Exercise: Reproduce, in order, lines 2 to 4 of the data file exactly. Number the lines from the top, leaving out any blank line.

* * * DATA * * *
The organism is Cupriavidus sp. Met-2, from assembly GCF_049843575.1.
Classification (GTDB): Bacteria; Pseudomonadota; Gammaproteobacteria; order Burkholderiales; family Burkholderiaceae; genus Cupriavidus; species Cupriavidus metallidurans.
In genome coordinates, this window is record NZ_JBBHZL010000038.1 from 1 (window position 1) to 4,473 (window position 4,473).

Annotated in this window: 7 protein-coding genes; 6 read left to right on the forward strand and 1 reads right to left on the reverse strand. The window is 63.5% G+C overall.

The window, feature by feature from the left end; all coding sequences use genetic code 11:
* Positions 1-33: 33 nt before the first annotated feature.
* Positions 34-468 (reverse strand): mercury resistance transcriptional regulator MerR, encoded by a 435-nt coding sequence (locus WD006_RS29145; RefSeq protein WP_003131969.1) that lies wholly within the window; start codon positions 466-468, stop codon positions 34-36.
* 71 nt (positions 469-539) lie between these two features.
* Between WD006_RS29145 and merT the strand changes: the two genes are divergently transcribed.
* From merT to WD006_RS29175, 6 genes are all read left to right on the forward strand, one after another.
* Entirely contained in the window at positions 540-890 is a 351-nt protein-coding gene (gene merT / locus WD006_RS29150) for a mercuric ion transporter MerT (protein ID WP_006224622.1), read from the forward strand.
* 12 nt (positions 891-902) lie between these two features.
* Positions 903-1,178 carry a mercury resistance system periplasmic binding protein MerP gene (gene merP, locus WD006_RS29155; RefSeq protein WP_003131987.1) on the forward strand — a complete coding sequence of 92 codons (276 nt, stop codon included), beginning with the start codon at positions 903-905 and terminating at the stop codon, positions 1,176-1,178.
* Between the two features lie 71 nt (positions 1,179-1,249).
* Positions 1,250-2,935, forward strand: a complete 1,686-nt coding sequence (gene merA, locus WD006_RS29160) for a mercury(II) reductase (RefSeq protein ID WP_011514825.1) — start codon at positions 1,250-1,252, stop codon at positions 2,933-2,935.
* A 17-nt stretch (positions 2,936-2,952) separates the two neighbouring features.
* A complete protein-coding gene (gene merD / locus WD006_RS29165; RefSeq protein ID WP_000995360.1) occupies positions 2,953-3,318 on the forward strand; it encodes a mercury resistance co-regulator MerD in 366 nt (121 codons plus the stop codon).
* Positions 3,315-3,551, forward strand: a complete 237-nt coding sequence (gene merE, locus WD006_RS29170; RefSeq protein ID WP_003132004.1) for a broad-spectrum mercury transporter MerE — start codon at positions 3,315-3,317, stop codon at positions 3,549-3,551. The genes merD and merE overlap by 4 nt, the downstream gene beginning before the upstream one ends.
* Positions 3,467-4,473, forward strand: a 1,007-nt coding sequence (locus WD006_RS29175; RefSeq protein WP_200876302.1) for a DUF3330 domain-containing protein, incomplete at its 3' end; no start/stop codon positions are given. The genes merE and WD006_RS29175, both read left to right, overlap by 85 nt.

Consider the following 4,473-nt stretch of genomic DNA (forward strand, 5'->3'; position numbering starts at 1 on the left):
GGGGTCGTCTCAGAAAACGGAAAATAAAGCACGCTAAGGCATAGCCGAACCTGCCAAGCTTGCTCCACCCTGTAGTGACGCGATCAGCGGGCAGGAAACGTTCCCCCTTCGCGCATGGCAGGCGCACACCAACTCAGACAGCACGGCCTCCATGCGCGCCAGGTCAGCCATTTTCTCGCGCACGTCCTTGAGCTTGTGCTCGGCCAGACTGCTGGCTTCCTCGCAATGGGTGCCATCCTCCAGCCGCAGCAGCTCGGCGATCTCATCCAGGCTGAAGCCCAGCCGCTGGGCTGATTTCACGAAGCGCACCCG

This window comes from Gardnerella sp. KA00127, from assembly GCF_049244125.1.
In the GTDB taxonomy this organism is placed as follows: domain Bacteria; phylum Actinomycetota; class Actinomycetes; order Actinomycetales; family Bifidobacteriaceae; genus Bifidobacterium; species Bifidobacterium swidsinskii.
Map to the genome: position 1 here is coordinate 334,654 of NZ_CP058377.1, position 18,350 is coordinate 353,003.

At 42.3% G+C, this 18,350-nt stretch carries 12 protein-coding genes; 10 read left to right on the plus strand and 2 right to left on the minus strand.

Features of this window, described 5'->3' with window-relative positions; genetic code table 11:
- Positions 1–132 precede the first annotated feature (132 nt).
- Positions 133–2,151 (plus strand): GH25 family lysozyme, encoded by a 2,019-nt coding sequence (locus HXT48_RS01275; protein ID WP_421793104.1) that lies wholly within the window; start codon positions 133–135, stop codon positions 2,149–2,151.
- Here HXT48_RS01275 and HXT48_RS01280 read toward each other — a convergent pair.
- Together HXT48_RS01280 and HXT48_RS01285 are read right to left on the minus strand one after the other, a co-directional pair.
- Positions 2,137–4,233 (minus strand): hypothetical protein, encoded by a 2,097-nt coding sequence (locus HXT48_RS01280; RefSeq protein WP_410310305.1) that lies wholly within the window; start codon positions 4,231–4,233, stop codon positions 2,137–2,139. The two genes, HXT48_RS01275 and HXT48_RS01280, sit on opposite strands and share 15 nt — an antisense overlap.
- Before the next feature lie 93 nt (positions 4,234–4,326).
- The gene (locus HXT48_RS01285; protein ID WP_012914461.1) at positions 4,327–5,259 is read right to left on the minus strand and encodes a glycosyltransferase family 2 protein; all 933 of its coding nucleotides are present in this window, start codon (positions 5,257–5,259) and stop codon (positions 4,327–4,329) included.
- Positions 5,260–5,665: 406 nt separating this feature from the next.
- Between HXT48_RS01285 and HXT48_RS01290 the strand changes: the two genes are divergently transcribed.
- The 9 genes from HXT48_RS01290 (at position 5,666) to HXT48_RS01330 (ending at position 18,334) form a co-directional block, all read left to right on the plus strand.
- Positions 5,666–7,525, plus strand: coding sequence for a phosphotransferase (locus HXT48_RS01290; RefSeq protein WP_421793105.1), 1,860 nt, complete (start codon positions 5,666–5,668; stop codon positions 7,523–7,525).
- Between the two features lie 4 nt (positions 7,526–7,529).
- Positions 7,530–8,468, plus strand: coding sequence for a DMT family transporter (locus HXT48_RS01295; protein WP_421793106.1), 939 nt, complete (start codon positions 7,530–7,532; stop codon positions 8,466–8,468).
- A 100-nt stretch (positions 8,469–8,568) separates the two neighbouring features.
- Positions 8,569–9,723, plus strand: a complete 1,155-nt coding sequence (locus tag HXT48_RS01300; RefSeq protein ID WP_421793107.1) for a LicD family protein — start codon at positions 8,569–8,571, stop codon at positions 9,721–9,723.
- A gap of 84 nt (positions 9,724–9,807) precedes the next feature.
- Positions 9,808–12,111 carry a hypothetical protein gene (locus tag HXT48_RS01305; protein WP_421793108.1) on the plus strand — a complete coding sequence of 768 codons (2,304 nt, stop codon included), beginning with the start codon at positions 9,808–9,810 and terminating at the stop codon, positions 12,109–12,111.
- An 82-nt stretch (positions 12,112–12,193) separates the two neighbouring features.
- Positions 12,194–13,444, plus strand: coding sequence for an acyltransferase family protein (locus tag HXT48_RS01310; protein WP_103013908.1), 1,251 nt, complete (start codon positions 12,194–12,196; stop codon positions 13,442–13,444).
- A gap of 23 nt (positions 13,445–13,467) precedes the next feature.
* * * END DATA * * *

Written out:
Classification (GTDB): Bacteria; Pseudomonadota; Gammaproteobacteria; order Burkholderiales; family Burkholderiaceae; genus Cupriavidus; species Cupriavidus metallidurans.
In genome coordinates, this window is record NZ_JBBHZL010000038.1 from 1 (window position 1) to 4,473 (window position 4,473).

Annotated in this window: 7 protein-coding genes; 6 read left to right on the forward strand and 1 reads right to left on the reverse strand. The window is 63.5% G+C overall.